On 2014-06-18, T-Mobile launched their new initiatives to “shake” the wireless industry. These new initiatives are called Uncarrier 5.0 and Uncarrier 6.0. For those that don’t know the Uncarrier benefits – here is a breakdown.
- No Annual Contracts (current contract customers are SOL)
- Jump Insurance Policy
- International Services / 200MB free Tablet Data
- ETF payoffs
Continue reading T-Mobile Uncarrier 5.0/6.0
About a month ago, I purchased the Nexus 7-32GB from T-Mobile. Obviously, this is the LTE version, and it is the 2013 Edition which means it is the thinner one with a camera in the front and the rear. I bought this tablet for a couple of reasons. First, I think I should have something relatively nice once every couple of years without a “need” or condition. My last major purchase was my notebook which replace the one that died, and the one before that was my Nexus 4 which required a 2 year contract. Now with the tablet came a down payment which was pretty much the $10 SIM card, and sales taxes on the price defined by T-Mobile. With expedited Shipping, I paid $50 and will be paying $16/month for 24 months. In addition, there is a $10/month service charge for 200MB, but since I am a T-Mobile customer, there is a $10 credit that will be applied to the bill.
The tablet has a Snap Dragon S4 Pro running at a 1.5Ghz Quad Core CPU. This is a little slower, but more cores than my notebook that I am typing this posting on. It has an Adreno 320 GPU running at 400Mhz which is sufficient for tablet games. There is 2GB of memory, and 32GB of storage with no micro-SD card slot. There is a 3950mAh battery which does about 8-9 hours of active use, and can go a day with casual use. The micro-USB2 port supports for both charging, HID (Human Interface Devices), and Slim Port for media. This port is located on the bottom with the 3.5mm headphone jack on the top. Both power, and volume is located on the right hand side along with the Micro-SIM tray. The screen has full HD with 323ppi, a 1.2MP front camera and 5MP rear camera. There is no LED flash however. It supports Dual Band Wifi-N, Quad Band GSM-2, 850/900/1900/2100 HSPA+ as well as AWS 1700/2100 (used by T-Mobile) for GSM 3G. It supports 700/850/1700/1800/1900/2100 MHz LTE, and Bluetooth 4.0LE. Obviously, it also has GPS, and NFC.
Continue reading Nexus 7-32GB with LTE (2013 Edition)
Not much happened today. I walked the dogs, and tried to relieve some pain I had. I also chatted with a couple of people. Andrea called me late to ask me a question regarding her data, which I already told her, but no one listens. Both my brother and his girlfriend went through their data packages in a few days, and thankfully T-Mobile doesn’t charge for overages. Instead, their speed will be capped at 2G speeds for the rest of the billing month (ends on the 20th).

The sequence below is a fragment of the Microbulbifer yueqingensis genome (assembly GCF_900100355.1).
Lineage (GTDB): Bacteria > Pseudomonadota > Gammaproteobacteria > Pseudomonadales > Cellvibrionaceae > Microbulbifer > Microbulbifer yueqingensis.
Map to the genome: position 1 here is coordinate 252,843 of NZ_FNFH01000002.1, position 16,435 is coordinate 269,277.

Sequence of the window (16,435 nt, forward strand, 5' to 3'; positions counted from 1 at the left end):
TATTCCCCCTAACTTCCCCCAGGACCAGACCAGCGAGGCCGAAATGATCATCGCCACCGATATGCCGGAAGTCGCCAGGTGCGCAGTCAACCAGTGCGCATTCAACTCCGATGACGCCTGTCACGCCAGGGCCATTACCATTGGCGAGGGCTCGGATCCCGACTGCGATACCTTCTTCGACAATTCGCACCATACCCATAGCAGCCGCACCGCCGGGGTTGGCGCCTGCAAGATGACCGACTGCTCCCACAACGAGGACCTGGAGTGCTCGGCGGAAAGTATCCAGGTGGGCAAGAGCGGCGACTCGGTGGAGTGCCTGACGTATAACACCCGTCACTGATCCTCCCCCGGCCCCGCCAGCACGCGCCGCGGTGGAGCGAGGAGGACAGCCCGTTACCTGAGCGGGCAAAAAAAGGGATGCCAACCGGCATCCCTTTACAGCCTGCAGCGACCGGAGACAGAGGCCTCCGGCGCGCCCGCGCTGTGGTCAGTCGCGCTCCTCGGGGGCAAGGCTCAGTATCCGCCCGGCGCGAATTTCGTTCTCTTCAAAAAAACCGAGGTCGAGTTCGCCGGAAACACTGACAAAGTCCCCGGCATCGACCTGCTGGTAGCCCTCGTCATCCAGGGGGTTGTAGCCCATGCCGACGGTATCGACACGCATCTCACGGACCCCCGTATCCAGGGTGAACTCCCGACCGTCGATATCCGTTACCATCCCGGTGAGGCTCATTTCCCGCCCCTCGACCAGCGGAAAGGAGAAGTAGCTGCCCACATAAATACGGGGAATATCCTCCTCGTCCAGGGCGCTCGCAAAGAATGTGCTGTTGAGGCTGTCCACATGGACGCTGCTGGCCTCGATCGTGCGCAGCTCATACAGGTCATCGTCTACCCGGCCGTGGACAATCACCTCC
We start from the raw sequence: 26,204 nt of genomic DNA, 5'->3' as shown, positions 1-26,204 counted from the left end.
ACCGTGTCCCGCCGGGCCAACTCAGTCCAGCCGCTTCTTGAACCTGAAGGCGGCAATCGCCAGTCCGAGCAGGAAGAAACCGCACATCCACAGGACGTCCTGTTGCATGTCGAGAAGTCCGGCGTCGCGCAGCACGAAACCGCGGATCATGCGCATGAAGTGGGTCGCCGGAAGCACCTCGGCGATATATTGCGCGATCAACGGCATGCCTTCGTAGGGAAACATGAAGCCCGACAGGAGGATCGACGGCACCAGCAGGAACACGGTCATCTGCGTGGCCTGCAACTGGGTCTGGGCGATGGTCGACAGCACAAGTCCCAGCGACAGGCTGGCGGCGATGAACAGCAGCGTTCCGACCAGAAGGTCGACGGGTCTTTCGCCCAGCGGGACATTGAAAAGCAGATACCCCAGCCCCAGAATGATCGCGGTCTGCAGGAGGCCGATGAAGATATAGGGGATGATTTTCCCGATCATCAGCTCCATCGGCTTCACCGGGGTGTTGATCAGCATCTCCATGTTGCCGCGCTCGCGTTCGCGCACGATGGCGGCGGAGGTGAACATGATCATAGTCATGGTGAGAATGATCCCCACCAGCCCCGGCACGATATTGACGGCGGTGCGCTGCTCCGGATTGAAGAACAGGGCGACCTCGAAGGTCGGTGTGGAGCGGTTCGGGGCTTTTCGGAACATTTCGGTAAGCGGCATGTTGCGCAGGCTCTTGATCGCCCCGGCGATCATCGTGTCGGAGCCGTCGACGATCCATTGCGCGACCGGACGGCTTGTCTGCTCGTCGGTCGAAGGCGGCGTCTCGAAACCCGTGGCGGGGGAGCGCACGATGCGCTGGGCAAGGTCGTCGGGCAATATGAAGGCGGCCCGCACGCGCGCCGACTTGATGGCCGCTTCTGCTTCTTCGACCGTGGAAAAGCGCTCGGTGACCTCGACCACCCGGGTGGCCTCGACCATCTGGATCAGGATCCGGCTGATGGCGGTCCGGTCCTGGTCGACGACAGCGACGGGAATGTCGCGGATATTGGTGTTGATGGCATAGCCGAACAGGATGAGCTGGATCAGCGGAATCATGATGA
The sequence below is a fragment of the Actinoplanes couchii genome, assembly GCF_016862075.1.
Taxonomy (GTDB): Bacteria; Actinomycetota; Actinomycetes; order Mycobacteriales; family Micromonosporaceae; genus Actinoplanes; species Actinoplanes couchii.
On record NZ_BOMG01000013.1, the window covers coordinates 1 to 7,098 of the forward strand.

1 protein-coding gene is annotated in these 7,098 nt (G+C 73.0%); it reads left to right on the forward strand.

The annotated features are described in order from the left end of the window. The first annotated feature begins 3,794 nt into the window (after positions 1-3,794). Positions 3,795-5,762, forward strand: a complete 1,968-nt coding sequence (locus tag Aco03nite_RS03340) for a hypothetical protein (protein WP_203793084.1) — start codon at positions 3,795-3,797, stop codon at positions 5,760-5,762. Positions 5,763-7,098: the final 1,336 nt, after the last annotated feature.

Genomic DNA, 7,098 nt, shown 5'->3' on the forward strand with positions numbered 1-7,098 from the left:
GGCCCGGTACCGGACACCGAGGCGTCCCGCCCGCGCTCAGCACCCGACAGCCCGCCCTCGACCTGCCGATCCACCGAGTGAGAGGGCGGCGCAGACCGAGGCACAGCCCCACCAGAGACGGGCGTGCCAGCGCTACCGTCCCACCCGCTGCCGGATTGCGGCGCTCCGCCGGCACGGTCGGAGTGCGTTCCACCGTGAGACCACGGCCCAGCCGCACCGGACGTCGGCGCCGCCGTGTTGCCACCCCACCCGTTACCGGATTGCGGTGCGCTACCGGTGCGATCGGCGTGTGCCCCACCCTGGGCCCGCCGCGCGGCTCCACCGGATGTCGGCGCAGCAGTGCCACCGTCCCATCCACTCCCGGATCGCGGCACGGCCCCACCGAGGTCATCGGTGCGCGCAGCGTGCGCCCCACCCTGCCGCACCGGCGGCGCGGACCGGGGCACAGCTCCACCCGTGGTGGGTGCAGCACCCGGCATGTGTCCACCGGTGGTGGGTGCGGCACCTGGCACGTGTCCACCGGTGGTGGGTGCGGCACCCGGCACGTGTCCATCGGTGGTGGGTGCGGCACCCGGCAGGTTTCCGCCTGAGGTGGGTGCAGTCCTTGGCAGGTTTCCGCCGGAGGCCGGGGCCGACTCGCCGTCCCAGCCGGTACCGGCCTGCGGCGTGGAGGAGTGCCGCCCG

As for plans for tomorrow, not much is planned. Being tomorrow is a Sunday, and Monday is a holiday – I will be home for the next two days. I will of course try to find something to do.
I know a number of people with computers, or will want a computer, but they are not technically savvy. They may do something, or allow a virus to come in and ruin their system, and then they may ask me to save their system. Sometimes, the only thing that can be done is a reformat which wipes the PC completely clean. Suddenly, your personal files are gone. Even if you are not using your computer for work, if you have picture, music, media, and even letters, this is likely to be important to you. This posting will help the reader do what I will do with any computer I have.
Now, for those that know me will know I am on a limited income. So everything I will suggest here will be price conscious. I don’t have a lot of money, so I am not going to regularly use it one waste. I will also note the prices of these various things. In addition, I will also consider not only new computers that some are coming out with smaller drives, and a lack of an optical drive as well as the old fashion Desktop PC.
Continue reading Don’t Worry Data, I Will Protect You
T-Mobile this past weekend rolled out new Un-Carrier Value Plans. So, are these new plans right for you. First, let’s address a few things. This is in regards to T-Mobile USA, so the other countries will not have these plans as an option. Second, out of all of the Big 4 carriers (AT&T, Sprint, T-Mobile, and Verizon), T-Mobile was always the cheapest. This still applies.
So, what is the new plans and how does it work? First, there is no contract. You however will have to pay full price for your phone. In example, a Samsung Galaxy S3 is not $200. This is a subsidy price, and this involves a contract. Instead –you are looking closer to $600 – $700 for that. To offset this price, T-Mobile (qualifying customers) can make a down payment and split the charges over 25 months. However, those used to using prepaid VMNOs such as Cricket, Boost Mobile, and Virgin will not have as much of sticker shock as these carriers always been doing full price for the phones. So, how do they compare with the competition? Keep in mind that quality of service varies. This will not take that into effect, and will assume that quality of service is equal.
Continue reading Comparison of New T-Mobile Plans